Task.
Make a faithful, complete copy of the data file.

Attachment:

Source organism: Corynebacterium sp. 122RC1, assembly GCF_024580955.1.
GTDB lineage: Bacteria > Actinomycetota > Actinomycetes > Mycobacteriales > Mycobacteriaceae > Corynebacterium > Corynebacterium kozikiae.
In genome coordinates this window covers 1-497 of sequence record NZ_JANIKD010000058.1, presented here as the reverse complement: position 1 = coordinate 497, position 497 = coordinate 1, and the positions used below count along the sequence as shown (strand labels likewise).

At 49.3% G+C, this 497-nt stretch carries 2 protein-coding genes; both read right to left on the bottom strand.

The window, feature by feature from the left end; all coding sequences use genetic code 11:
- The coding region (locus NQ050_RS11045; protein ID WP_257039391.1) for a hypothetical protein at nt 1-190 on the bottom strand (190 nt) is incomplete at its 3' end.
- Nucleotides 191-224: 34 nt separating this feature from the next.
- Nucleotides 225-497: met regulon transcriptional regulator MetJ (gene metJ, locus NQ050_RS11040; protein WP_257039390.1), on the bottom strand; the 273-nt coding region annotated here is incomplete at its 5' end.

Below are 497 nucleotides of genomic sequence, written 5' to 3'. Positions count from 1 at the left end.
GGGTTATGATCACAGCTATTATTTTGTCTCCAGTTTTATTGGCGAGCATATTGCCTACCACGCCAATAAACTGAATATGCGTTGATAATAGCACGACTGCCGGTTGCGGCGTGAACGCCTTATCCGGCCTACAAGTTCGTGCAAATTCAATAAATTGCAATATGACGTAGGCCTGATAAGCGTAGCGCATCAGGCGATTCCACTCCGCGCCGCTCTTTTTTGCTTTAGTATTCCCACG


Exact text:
Source organism: Corynebacterium sp. 122RC1, assembly GCF_024580955.1.
GTDB lineage: Bacteria > Actinomycetota > Actinomycetes > Mycobacteriales > Mycobacteriaceae > Corynebacterium > Corynebacterium kozikiae.
In genome coordinates this window covers 1-497 of sequence record NZ_JANIKD010000058.1, presented here as the reverse complement: position 1 = coordinate 497, position 497 = coordinate 1, and the positions used below count along the sequence as shown (strand labels likewise).

At 49.3% G+C, this 497-nt stretch carries 2 protein-coding genes; both read right to left on the bottom strand.

The window, feature by feature from the left end; all coding sequences use genetic code 11:
- The coding region (locus NQ050_RS11045; protein ID WP_257039391.1) for a hypothetical protein at nt 1-190 on the bottom strand (190 nt) is incomplete at its 3' end.
- Nucleotides 191-224: 34 nt separating this feature from the next.
- Nucleotides 225-497: met regulon transcriptional regulator MetJ (gene metJ, locus NQ050_RS11040; protein WP_257039390.1), on the bottom strand; the 273-nt coding region annotated here is incomplete at its 5' end.

Below are 497 nucleotides of genomic sequence, written 5' to 3'. Positions count from 1 at the left end.
GGGTTATGATCACAGCTATTATTTTGTCTCCAGTTTTATTGGCGAGCATATTGCCTACCACGCCAATAAACTGAATATGCGTTGATAATAGCACGACTGCCGGTTGCGGCGTGAACGCCTTATCCGGCCTACAAGTTCGTGCAAATTCAATAAATTGCAATATGACGTAGGCCTGATAAGCGTAGCGCATCAGGCGATTCCACTCCGCGCCGCTCTTTTTTGCTTTAGTATTCCCACG